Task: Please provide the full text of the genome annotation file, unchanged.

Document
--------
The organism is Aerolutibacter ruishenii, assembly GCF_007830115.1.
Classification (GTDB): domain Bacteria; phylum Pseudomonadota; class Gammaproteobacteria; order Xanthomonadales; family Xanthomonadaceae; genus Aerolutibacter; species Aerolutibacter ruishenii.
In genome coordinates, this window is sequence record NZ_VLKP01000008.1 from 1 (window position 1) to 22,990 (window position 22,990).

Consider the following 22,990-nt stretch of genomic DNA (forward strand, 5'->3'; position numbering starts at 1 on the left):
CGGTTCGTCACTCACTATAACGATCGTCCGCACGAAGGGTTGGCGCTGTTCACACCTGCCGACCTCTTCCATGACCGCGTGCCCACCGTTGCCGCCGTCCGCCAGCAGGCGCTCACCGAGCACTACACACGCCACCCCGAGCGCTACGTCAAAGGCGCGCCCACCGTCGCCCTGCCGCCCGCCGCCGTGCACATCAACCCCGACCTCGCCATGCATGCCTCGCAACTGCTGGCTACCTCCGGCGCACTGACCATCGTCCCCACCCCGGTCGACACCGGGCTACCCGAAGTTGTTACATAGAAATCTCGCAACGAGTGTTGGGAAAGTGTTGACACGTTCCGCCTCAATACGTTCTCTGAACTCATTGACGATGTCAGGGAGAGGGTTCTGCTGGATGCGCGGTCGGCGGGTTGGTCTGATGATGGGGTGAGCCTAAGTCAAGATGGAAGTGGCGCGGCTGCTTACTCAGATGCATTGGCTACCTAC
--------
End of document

The organism is Aerolutibacter ruishenii, assembly GCF_007830115.1.
Classification (GTDB): domain Bacteria; phylum Pseudomonadota; class Gammaproteobacteria; order Xanthomonadales; family Xanthomonadaceae; genus Aerolutibacter; species Aerolutibacter ruishenii.
In genome coordinates, this window is sequence record NZ_VLKP01000008.1 from 1 (window position 1) to 22,990 (window position 22,990).

Consider the following 22,990-nt stretch of genomic DNA (forward strand, 5'->3'; position numbering starts at 1 on the left):
CGGTTCGTCACTCACTATAACGATCGTCCGCACGAAGGGTTGGCGCTGTTCACACCTGCCGACCTCTTCCATGACCGCGTGCCCACCGTTGCCGCCGTCCGCCAGCAGGCGCTCACCGAGCACTACACACGCCACCCCGAGCGCTACGTCAAAGGCGCGCCCACCGTCGCCCTGCCGCCCGCCGCCGTGCACATCAACCCCGACCTCGCCATGCATGCCTCGCAACTGCTGGCTACCTCCGGCGCACTGACCATCGTCCCCACCCCGGTCGACACCGGGCTACCCGAAGTTGTTACATAGAAATCTCGCAACGAGTGTTGGGAAAGTGTTGACACGTTCCGCCTCAATACGTTCTCTGAACTCATTGACGATGTCAGGGAGAGGGTTCTGCTGGATGCGCGGTCGGCGGGTTGGTCTGATGATGGGGTGAGCCTAAGTCAAGATGGAAGTGGCGCGGCTGCTTACTCAGATGCATTGGCTACCTAC